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Remediation Alternatives for Low-Level Herbicide Contaminated Groundwater
Robert Mark Conger
In early 1995, an evaluation of alternatives for remediation of a shallow groundwater plume containing low-levels of an organic herbicide was conducted at BASF Corporation, a petrochemical facility located in Ascension Parish, Louisiana. The contaminated site is located on an undeveloped portion of property within 400 meters of the east bank of the Mississippi River near the community of Geismar. Environmental assessment data indicated that about 4 to 5 hectares of the approximate 12 hectare site were impacted with the herbicide bentazon from past waste management practices. Shallow soils and groundwater between 0.5 to 6 meters in depth were affected. Maximum concentrations of bentazon in groundwater were less than 7 milligrams per liter.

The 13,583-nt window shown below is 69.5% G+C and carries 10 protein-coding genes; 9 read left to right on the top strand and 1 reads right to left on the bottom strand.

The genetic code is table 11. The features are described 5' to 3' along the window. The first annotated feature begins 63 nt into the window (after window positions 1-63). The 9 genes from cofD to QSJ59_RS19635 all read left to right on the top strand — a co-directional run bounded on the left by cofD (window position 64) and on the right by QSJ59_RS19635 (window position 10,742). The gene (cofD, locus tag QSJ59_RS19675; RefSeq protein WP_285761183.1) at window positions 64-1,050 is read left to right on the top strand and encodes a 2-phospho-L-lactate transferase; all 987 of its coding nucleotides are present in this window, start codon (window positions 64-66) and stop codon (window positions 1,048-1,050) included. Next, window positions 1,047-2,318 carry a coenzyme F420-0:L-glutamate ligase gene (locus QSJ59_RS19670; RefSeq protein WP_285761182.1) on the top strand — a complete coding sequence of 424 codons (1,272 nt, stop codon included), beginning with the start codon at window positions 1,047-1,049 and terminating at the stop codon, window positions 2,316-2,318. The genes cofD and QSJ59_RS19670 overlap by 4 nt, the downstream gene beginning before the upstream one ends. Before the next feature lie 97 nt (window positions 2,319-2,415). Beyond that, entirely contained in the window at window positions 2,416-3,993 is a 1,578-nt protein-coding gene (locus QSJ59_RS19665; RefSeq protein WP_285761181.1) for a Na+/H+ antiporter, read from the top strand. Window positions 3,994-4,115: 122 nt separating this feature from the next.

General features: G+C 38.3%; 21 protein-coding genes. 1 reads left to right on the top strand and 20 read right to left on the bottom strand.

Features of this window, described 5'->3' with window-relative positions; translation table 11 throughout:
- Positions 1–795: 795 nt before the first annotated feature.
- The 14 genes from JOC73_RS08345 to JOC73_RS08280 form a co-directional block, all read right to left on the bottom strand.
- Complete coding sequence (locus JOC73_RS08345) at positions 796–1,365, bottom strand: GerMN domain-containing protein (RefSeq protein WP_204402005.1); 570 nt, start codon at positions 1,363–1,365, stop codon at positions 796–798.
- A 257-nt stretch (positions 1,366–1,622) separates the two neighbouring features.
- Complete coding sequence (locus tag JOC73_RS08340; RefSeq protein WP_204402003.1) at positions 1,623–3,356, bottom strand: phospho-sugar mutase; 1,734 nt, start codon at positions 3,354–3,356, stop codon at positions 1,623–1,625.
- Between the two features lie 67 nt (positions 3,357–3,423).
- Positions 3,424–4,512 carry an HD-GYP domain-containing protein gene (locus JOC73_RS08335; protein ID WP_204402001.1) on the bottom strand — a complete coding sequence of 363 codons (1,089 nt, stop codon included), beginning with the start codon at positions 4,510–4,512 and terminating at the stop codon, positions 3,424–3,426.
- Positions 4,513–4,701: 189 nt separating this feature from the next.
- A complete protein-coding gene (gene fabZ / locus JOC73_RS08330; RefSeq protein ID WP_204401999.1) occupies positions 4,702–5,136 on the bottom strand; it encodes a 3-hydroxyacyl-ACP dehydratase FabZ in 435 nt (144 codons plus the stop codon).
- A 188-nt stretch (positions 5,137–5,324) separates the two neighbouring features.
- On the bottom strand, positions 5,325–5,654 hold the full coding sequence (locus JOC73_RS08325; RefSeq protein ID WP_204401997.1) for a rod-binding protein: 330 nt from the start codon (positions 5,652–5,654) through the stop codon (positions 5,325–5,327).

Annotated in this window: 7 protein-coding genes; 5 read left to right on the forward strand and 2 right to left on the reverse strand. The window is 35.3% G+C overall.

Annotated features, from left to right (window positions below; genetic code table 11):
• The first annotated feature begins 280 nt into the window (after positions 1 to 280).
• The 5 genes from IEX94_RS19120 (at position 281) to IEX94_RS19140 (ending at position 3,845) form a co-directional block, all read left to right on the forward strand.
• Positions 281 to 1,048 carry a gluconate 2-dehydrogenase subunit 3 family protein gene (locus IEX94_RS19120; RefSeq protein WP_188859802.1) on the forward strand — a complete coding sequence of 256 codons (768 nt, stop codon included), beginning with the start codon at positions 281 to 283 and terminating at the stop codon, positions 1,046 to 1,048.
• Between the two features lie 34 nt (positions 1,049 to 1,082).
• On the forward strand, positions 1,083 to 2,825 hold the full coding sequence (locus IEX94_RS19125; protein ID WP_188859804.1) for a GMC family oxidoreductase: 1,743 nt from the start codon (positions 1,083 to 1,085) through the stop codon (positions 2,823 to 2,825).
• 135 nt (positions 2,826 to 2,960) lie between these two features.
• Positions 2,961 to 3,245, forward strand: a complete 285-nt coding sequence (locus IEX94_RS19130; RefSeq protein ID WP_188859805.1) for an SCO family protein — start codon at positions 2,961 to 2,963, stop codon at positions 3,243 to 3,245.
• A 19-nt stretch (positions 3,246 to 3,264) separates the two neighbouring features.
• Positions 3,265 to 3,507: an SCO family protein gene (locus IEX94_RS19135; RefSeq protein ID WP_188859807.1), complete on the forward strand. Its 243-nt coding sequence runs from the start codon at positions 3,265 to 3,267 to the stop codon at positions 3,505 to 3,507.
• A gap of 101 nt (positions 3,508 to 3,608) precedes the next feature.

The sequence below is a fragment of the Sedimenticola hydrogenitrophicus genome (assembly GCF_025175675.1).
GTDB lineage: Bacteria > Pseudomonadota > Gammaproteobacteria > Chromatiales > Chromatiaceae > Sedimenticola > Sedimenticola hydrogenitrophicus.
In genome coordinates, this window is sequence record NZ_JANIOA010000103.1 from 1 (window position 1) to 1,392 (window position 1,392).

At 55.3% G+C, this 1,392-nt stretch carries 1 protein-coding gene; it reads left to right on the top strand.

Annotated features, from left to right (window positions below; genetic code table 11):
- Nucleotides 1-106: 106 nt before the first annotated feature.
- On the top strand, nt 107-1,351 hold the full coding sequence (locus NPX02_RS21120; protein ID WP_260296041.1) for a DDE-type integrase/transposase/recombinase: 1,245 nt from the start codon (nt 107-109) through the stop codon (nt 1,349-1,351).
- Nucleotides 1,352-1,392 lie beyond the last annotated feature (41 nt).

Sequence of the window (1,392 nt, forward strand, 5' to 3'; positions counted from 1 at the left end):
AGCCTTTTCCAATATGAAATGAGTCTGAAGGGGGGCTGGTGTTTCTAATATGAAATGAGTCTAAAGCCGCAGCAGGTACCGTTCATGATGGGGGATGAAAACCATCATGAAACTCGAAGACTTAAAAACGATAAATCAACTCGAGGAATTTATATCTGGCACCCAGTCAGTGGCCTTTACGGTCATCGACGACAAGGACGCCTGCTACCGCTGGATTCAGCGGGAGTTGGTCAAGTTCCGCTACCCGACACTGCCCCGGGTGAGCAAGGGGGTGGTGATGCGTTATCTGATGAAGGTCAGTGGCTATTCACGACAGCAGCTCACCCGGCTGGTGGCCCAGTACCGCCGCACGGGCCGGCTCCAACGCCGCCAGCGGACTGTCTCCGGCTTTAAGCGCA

The remedial alternatives reviewed were devised based on ex-situ, in-situ, and isolation strategies. Groundwater pumping and treatment, vegetative transpiration, and hydraulic barrier construction were alternatives selected for screening. Screening was based on environmental and economic feasibility with equal weighting given to each alternative. Vegetative transpiration with phreatophyte species of trees had environmental and economic advantages that far outweighed the other alternatives. Natural transpiration could provide the biological process to degrade, mineralize, or polymerize the herbicide contaminant. Before a final determination of feasibility could be made, an experiment to test the critical factors that may affect the success of full scale remediation with the vegetative transpiration alternative was recommended.
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